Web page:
Despite holding a large fundraising advantage, never trailing in any polls and also being the incumbent, Gov. Kathy Hochul Friday declared herself the underdog in the race for governor against challenger Rep. Lee Zeldin.
Hochul was in Queens to mark the 10 year anniversary of Hurricane Sandy.
When it came time to speak with reporters, it was all about the race for governor, and public polls showing her opponent Zeldin catching up after trailing for months.
What You Need To Know
- Gov. Kathy Hochul says she is the underdog in her race against Republican Lee Zeldin, despite significant voter enrollment advantages for Democrats
- Zeldin said there is a lack of enthusiasm for Hochul among Democrats
- Two new polls show Hochul ahead by six percentage points, despite a double digit lead just a few weeks ago
“I think I’ve been real clear in my expectations of this race since the beginning,” Hochul said. “I’ve always said I was an underdog. I’ve been in the job a short time. I have a short, compressed period for people to get to know me. As I said on my first day in office, you may not know me, but I know you.”
With polls showing a new dynamic in the race for Governor, @KathyHochul is asked if she has any regrets, or would have done anything differently. “I am the underdog in this race,” she says. Adds that she has only been in the Governor’s job a “short time.” pic.twitter.com/5PfXVHoVet— Zack Fink (@ZackFinkNews) October 28, 2022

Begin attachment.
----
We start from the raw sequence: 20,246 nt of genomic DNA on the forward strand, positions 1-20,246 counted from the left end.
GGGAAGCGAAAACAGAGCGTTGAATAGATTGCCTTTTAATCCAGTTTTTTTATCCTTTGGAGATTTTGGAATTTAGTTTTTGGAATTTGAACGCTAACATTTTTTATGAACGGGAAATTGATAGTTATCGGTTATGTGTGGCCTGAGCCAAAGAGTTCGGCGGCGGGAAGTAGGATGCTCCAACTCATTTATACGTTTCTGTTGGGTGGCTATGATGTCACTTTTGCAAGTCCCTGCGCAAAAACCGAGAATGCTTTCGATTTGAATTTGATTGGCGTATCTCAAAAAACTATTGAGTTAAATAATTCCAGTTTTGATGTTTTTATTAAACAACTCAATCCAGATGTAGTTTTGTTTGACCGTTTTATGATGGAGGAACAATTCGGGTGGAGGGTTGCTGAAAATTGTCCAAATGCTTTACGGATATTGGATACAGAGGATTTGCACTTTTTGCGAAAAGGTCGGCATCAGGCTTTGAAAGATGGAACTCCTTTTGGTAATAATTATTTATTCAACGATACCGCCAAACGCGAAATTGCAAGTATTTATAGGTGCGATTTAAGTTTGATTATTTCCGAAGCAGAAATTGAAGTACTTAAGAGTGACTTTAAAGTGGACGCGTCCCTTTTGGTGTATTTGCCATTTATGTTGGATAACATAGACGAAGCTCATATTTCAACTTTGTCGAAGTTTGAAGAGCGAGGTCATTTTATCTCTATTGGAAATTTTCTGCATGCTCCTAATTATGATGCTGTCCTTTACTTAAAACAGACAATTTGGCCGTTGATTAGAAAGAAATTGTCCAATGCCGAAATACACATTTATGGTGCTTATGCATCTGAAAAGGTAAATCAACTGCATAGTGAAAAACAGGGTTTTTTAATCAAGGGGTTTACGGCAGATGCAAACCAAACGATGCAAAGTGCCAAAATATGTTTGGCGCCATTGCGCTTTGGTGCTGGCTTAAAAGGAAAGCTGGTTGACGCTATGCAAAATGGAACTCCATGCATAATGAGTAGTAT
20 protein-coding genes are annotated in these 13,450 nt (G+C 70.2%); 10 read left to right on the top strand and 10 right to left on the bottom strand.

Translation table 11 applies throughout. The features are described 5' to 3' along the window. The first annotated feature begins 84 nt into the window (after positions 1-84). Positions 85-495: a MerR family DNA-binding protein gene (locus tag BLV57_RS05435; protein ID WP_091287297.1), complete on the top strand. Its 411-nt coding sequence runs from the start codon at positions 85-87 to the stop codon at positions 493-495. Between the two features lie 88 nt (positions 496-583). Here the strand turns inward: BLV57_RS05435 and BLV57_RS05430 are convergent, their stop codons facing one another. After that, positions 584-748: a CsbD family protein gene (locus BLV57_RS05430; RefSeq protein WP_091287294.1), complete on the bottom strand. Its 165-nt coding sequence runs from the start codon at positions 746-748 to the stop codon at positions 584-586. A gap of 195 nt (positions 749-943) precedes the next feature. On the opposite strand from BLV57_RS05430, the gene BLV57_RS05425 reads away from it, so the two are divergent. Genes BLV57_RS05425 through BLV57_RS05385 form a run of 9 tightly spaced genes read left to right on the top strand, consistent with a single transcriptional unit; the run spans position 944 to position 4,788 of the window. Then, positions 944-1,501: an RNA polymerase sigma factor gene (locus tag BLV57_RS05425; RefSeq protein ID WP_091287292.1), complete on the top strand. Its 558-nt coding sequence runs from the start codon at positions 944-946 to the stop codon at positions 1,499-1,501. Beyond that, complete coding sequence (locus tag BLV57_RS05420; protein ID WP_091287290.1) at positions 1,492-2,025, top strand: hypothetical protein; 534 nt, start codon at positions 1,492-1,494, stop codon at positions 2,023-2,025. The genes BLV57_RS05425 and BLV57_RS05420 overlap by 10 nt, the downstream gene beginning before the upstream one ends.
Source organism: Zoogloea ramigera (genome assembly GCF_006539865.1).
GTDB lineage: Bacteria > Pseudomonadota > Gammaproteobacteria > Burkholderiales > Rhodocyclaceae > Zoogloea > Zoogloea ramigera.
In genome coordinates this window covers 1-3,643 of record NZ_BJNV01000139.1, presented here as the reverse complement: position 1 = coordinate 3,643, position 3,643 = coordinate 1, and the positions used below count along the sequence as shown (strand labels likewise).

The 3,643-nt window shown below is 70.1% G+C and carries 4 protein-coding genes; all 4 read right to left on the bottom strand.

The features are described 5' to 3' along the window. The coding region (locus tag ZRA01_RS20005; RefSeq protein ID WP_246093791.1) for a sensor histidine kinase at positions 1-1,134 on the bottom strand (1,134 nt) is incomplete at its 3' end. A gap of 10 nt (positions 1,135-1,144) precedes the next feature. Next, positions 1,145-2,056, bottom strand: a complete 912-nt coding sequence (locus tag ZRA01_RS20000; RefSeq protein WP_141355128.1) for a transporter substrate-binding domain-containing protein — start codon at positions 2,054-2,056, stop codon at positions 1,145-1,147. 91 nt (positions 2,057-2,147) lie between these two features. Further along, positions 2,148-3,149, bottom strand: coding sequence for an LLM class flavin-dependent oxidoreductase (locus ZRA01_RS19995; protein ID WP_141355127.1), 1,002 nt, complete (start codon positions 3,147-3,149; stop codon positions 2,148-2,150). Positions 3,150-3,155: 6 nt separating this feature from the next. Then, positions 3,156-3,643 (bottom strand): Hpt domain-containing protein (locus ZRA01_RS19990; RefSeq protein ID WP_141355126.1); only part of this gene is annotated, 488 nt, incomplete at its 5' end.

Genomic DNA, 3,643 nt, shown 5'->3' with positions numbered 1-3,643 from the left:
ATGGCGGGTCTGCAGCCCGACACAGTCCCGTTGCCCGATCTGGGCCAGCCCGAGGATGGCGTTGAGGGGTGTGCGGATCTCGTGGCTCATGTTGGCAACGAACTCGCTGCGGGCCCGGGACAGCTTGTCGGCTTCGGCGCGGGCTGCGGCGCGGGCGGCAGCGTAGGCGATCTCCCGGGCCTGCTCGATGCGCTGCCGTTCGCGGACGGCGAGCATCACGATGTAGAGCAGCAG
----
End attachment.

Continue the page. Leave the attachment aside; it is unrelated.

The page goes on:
When asked to explain what she meant by underdog, considering she has raised close to $50 million this past year and Democrats outnumber Republicans in New York, Hochul clarified her remarks.
“I have always fought hard for 14 elections,” Hochul said. “That is my mental state. I go into every single race fighting because circumstances sometimes you can’t control. You don’t know what’s happening national. There’s a national wave. A lot is out there. There are a lot of forces out there. So I go in with a mindset that I don’t take for granted that they are a Democrat, therefore they are going to vote for me.”
Zeldin was in Brooklyn Friday, once again highlighting rising crime rates.
He said Hochul is not energizing her Democratic base, which is why he is closing the gap.
“There’s also no enthusiasm for Kathy Hochul,” Zeldin said. “She waited too late. She ran a Rose Garden strategy, which she should deeply regret. That’s not how you do this. You should spend time with the people.”
A pair of new polls, one from a Democratic consulting firm, and another from Emerson College, show Hochul ahead of Zeldin by six percentage points.
A few weeks ago, most polls showed her ahead by double digits.
“I believe that if we were running against Andrew Cuomo right now instead of Kathy Hochul that he would be able to rally his Democratic support in New York City far, far better than what Kathy Hochul is doing right now,” Zeldin said. “She just did a massive face plant with this campaign.”
Both candidates are expected to have a robust campaign schedule this weekend.
Hochul is expected to attend several events, including a big get out the vote rally in Queens on Sunday with Mayor Eric Adams.
Early voting begins Saturday and, with Election Day is Tuesday, Nov. 8.